An unhappy “urban skin” from Los Angeles reclaims his Cheyenne heritage in the course of an adventurous summer with relatives on the reservation.
Saddled at home with a stepfather and at school with both a hostile principal and a bully who calls him “Tonto” and “redskin,” Daniel Wind is relieved to be sent off to a summer wilderness-survival camp in Montana run by his uncle. Though he is pleased to discover that the reservation has television and Internet access, he absorbs traditional values and culture from his grandfather as he makes friends, learns to ride and comes to appreciate the Big Sky Country’s beauties. Ultimately, he uses both digital and organizational skills to head up a rescue of buffalo (“Buffalo People,” as his grandfather calls them) slated for culling from the Yellowstone Park herd. That 200-mile bison drive passes in just a few paragraphs, though. Unfortunately, Robinson devotes more attention to spiritual homilies (“Our special gift is knowing that all things on this earth are related”), a simplistic explanation of white prejudice against Native Americans and the formal naming ceremony that Daniel earns with his “rite of passage.”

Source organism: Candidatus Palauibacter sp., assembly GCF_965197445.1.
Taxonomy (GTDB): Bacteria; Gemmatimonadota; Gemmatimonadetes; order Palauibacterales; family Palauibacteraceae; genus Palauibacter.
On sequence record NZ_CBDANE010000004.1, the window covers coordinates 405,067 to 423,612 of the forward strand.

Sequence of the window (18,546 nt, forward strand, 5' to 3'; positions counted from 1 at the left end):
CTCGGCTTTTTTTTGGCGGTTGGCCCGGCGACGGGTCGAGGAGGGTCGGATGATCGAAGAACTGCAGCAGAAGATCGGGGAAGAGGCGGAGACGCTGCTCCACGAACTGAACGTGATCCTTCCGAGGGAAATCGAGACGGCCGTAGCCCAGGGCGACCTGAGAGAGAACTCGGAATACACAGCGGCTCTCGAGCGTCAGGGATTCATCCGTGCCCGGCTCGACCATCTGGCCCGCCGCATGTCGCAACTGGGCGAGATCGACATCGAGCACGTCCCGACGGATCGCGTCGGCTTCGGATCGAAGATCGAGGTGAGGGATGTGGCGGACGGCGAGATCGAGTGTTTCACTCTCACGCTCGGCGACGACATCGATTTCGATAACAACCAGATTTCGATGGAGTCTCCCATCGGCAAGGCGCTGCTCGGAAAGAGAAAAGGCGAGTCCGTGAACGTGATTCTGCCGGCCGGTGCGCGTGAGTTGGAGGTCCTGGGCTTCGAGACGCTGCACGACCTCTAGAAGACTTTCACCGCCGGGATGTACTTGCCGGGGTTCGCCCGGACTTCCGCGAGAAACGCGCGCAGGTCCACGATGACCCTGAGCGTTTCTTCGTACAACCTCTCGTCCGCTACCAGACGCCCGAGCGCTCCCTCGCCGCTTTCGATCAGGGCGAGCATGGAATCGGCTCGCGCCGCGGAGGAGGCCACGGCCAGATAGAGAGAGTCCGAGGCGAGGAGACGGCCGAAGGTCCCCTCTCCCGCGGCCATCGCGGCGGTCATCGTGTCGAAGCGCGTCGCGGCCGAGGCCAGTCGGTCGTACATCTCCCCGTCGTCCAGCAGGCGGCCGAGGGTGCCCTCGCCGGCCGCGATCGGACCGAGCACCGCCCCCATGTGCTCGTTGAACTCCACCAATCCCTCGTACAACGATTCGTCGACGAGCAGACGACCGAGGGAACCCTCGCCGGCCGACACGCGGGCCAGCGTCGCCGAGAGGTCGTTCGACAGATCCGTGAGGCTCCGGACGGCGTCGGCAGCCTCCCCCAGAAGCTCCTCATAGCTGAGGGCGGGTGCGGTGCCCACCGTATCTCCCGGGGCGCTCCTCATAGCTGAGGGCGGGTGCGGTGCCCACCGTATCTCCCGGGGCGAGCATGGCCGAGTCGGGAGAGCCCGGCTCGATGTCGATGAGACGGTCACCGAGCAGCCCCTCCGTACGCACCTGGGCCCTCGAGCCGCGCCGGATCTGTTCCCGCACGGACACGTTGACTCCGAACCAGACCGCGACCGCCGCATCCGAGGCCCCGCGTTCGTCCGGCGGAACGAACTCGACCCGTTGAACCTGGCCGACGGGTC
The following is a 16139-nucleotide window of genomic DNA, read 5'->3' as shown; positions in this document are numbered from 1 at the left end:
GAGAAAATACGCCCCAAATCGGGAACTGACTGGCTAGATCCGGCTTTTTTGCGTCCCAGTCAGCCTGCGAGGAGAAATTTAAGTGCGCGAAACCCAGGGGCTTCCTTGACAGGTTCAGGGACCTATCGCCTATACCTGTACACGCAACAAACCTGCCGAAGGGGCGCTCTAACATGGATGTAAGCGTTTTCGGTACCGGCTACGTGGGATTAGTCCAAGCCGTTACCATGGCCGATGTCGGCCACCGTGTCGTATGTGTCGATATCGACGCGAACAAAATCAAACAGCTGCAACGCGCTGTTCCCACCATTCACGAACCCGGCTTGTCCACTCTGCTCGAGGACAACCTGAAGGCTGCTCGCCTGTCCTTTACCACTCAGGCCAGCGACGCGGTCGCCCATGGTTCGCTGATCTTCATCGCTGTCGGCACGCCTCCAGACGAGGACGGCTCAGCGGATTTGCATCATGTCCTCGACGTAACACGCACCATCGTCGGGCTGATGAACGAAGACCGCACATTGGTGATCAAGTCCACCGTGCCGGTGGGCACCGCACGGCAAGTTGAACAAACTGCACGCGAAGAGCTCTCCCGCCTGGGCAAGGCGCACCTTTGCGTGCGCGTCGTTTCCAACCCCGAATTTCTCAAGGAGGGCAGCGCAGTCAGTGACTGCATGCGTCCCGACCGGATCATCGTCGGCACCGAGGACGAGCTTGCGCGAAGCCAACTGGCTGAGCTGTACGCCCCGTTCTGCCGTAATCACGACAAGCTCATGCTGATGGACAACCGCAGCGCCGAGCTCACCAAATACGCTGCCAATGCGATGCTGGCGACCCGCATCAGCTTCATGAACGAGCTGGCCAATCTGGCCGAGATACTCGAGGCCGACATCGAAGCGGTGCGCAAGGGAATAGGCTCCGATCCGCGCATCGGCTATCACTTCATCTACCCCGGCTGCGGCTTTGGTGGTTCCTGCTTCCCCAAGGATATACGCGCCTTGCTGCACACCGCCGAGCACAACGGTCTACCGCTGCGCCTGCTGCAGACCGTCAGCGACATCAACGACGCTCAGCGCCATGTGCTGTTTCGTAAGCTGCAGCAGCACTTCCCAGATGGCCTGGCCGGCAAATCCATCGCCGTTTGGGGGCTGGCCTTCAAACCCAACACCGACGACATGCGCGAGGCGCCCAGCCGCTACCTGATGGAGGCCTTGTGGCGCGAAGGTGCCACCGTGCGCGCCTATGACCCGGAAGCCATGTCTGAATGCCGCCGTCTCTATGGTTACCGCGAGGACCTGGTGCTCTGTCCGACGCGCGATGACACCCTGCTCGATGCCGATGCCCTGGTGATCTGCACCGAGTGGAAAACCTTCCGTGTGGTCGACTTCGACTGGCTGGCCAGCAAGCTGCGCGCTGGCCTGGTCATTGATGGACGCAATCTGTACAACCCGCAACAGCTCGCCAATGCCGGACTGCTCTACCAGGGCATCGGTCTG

The agenda riding this unvarnished tale may leave young readers who aren’t Native Americans feeling like they’re on the outside looking in—not necessarily a bad thing, considering the vast quantity of books that do the opposite. (Fiction. 10-16)